A Romanian couple decided to follow their passion for books and set up the workshop-museum Moara de Hârtie (The Paper Mill) close to Bucharest, in Comana, with a focus on handmade paper. In time, they developed various other projects. Now they are getting ready to open Satul Meșteșugurilor (The Village of Crafts), an initiative meant to keep traditional crafts alive.
Comana, a village and commune in Giurgiu county, a little more than 32 kilometers south of Bucharest, is known for being the home of the ‘Delta near Bucharest’, of the peonies reservation, of the Comana monastery and of the memorial house of Gellu Naum, the Romanian poet, novelist and children's writer. It is also the place couple Dana and Ion Georgescu found for their first project, Moara de Hârtie.
“We wanted a quiet place, away from Bucharest, where we could build our paper mill. Our story needed such a place. We searched and searched and we reached Comana,” Dana Georgescu recalls. With a professional background in HR and consultancy, the two took the road to setting up their own project from a personal interest in the area, discovered at classes taken during their free time.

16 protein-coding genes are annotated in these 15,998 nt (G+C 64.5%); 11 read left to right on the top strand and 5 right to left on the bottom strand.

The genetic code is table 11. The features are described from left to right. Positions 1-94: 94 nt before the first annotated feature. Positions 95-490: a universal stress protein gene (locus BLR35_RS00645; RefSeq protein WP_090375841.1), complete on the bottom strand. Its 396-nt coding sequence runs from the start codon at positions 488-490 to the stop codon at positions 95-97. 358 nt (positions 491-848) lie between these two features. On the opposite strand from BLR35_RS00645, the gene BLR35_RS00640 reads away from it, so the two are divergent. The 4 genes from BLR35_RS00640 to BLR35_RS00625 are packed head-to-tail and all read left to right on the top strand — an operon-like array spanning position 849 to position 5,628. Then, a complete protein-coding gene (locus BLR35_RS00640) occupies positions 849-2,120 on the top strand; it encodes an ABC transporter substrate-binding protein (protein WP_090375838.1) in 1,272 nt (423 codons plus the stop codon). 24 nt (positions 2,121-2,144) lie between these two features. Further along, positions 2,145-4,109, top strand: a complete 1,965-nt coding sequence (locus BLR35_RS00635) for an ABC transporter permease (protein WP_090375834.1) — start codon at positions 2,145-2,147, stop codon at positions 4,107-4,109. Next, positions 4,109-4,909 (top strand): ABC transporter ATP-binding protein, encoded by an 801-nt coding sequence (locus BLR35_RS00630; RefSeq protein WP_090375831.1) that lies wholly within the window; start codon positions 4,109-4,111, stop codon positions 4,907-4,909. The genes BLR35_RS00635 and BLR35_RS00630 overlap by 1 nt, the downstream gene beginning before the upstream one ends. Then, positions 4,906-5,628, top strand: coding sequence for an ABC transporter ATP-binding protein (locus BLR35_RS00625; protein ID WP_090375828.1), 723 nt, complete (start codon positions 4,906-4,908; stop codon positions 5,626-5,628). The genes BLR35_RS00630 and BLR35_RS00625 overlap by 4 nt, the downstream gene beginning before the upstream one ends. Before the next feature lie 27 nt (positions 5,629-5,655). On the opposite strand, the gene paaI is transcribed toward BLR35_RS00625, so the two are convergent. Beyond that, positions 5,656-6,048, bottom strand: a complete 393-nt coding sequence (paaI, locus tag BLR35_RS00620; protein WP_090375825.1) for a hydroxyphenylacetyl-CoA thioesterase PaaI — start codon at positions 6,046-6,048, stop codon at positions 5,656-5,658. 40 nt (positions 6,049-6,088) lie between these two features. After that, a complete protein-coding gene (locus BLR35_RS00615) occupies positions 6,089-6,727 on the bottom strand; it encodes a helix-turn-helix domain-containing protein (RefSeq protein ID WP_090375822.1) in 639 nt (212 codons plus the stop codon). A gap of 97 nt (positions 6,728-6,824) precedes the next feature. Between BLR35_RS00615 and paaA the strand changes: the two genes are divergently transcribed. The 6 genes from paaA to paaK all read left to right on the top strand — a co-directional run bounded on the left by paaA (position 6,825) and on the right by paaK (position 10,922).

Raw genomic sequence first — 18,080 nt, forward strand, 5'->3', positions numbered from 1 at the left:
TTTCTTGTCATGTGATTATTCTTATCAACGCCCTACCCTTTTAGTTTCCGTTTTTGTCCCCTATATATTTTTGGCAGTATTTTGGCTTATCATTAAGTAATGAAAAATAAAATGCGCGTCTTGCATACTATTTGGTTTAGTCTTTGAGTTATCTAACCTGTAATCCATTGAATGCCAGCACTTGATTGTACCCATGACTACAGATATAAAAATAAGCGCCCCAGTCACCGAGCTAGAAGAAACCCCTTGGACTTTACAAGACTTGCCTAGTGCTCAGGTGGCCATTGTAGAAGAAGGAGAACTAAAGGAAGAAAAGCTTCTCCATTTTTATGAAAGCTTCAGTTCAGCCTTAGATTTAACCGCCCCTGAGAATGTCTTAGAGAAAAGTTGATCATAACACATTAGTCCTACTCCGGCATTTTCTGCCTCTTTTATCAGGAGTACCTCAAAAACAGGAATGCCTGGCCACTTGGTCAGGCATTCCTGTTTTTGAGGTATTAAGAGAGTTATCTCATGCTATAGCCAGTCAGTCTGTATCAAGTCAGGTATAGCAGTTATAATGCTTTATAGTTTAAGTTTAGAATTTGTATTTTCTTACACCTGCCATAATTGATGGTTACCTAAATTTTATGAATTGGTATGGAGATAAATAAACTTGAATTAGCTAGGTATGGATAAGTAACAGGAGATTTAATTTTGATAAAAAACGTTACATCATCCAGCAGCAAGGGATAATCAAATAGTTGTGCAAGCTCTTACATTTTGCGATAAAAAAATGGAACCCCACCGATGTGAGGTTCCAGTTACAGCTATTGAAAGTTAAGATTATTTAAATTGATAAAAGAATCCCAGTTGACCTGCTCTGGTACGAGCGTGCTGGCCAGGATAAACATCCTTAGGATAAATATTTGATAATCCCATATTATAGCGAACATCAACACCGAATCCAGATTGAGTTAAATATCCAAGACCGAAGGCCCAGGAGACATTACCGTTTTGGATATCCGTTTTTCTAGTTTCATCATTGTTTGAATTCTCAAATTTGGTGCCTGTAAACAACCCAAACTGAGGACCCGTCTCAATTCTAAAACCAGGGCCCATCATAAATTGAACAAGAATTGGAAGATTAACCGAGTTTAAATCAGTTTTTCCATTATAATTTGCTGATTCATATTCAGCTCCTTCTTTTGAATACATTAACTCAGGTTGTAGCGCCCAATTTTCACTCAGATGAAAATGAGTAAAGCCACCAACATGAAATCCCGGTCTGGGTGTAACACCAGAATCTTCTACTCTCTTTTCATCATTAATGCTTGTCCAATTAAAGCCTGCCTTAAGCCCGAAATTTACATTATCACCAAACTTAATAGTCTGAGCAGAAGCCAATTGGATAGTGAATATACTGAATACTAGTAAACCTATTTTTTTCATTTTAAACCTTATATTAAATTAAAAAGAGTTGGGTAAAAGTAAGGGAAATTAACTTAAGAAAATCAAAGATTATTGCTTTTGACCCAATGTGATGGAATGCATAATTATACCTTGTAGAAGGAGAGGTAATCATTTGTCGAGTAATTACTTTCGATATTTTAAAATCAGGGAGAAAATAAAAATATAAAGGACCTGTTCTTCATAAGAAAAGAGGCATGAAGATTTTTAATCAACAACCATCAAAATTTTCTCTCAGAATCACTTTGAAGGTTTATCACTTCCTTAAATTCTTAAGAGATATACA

What followed was a period of more prospecting and looking for the actual site. “We knew for a fact that our place was there but we couldn’t find anything for sale.” But something eventually did come up and in 2011 they started building the workshop-museum. Afterwards, they moved all of the equipment they were storing in a small space in Bucharest and started working, step by step.
“It is our dreams that we want to accomplish here, at Moara de Hârtie […] We want to create a space where people like us, who are also looking for something else, who want to get out of Bucharest and discover these crafts, can come and relax and feel good. This is how the idea of the Moara de Hârtie came up,” she explains about the small workshop-museum, accommodating old printing and binding equipment.